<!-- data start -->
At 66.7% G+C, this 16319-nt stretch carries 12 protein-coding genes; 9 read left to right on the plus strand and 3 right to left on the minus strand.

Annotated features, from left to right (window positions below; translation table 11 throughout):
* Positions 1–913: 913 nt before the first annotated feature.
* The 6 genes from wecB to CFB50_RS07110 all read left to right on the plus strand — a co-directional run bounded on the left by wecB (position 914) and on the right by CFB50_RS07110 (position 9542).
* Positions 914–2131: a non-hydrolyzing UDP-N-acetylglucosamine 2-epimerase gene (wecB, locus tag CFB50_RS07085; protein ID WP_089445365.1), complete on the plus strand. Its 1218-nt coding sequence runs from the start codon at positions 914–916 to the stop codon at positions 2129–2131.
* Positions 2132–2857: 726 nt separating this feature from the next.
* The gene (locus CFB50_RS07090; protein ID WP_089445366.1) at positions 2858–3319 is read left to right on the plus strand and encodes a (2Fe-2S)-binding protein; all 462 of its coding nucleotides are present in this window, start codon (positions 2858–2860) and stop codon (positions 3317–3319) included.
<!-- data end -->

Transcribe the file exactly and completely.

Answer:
At 66.7% G+C, this 16319-nt stretch carries 12 protein-coding genes; 9 read left to right on the plus strand and 3 right to left on the minus strand.

Annotated features, from left to right (window positions below; translation table 11 throughout):
* Positions 1–913: 913 nt before the first annotated feature.
* The 6 genes from wecB to CFB50_RS07110 all read left to right on the plus strand — a co-directional run bounded on the left by wecB (position 914) and on the right by CFB50_RS07110 (position 9542).
* Positions 914–2131: a non-hydrolyzing UDP-N-acetylglucosamine 2-epimerase gene (wecB, locus tag CFB50_RS07085; protein ID WP_089445365.1), complete on the plus strand. Its 1218-nt coding sequence runs from the start codon at positions 914–916 to the stop codon at positions 2129–2131.
* Positions 2132–2857: 726 nt separating this feature from the next.
* The gene (locus CFB50_RS07090; protein ID WP_089445366.1) at positions 2858–3319 is read left to right on the plus strand and encodes a (2Fe-2S)-binding protein; all 462 of its coding nucleotides are present in this window, start codon (positions 2858–2860) and stop codon (positions 3317–3319) included.